And as soon as he came near the camp and saw the calf and the dancing, Moses’ anger burned hot, and he threw the tablets out of his hands and broke them at the foot of the mountain. (Exodus 32:19)
Way back in chapter 24, before Moses went up the mountain the people having heard God set out the initial terms of their relationship, agreed to obey what God said.
Time has passed since, though, and this Moses guy hasn’t returned. Understandably the people get a little concerned and impatient. After all, what are they meant to do now? Where is he? Is he coming back? What are we supposed to do?
What better way to occupy our time than to do what our former oppressors did. Lets worship some gods, let’s get it on!!
Aaron is intimidated by the unrest of the people and so this is the way to keep them all in place. Yield to their wishes, even if it goes against God’s commands. What’s a real concern about Aaron’s response to the issue, after the crafting of the golden calf following the submission of their gold jewellery, is that He calls this the Lord. Not just as a god, but the God who rescued them from Egypt. It’s one thing to turn to idolatry, it’s even worse to equate theses alternative gods as the Creator Himself – as though the created was the creator.
The subsequent excuse of Aaron that the people were bent towards evil sounds pathetic, just because it’s an excuse, however true he happens to be. The actions of Moses, however, are amazing in their range. From pleading on behalf of the people – interceding – that they might not be wiped out, to the anger that rises up in him as he witnesses the people as they ‘break loose’ (v. 25 is a stinger). Moses is the man in the middle – His responses here don’t excuse sin before God, but does look for mercy for the people. That’s a tricky tightrope to walk. That Moses does so as humanly as he does is illuminative.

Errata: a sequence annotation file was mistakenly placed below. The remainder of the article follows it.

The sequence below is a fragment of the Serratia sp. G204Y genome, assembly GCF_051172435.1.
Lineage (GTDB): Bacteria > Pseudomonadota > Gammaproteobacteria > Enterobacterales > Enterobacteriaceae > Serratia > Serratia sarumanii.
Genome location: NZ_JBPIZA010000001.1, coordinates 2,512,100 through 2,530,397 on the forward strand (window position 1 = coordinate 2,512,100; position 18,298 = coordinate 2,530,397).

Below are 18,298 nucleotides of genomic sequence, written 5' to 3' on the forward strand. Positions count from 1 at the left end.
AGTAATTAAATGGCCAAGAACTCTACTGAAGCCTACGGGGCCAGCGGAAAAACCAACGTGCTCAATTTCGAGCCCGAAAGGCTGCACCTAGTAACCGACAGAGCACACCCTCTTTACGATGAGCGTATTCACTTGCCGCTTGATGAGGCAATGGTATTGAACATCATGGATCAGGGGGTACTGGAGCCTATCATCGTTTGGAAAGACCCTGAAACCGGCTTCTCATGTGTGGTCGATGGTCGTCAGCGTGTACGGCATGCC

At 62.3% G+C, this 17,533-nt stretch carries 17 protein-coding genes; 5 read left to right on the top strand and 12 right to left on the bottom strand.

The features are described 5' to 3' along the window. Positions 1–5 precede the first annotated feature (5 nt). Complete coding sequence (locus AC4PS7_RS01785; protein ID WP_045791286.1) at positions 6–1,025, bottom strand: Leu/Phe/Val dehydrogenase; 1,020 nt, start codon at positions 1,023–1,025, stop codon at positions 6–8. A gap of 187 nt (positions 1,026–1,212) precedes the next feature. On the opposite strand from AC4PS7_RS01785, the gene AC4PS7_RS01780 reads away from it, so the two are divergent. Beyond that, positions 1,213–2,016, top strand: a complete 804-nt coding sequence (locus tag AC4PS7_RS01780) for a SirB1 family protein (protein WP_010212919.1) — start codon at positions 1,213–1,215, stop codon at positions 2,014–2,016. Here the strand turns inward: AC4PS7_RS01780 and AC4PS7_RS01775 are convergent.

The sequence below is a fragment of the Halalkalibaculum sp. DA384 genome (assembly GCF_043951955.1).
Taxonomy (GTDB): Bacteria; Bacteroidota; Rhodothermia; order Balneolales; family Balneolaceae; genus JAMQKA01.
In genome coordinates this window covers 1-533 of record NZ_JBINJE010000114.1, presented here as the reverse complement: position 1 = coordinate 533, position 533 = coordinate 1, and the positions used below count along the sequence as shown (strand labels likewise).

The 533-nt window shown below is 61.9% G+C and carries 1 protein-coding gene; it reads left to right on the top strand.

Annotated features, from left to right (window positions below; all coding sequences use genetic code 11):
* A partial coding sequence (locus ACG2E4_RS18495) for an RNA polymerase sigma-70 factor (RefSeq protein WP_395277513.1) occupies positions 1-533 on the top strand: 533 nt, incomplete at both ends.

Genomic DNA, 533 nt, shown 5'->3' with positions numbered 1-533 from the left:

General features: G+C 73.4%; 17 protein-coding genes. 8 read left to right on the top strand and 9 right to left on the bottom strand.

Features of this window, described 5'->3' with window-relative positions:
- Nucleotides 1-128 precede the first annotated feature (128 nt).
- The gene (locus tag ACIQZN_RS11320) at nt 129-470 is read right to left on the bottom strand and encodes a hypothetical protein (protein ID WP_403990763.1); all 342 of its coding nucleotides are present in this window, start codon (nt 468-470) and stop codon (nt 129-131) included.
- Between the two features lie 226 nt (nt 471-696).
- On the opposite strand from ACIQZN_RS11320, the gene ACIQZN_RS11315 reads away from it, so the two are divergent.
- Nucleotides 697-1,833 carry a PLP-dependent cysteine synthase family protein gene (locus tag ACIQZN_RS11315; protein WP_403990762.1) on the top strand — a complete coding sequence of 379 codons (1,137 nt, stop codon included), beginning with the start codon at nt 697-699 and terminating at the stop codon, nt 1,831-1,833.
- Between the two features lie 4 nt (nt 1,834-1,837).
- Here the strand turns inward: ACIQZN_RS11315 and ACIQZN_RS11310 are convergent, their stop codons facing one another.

We are reminded of Moses’ anger issues – the same one that lead to murdering an Egyptian before, and another expression of anger that would get him in trouble later. We’re aware of these, but that just makes him someone that can be related with easier when things upset and anger.
That capacity to care and feel is incredible. Especially as in it all is the desire to be pleasing to God and do what’s right by the One who not only delivered His people – but started the delivering, by delivering him from his wondering as a shepherd in the wilderness.
Perhaps remembering what we have been delivered from and who delivered us will help us to remain faithful to Him and not seek other gods to put in His rightful place.
For His Name’s Sake
C. L. J. Dryden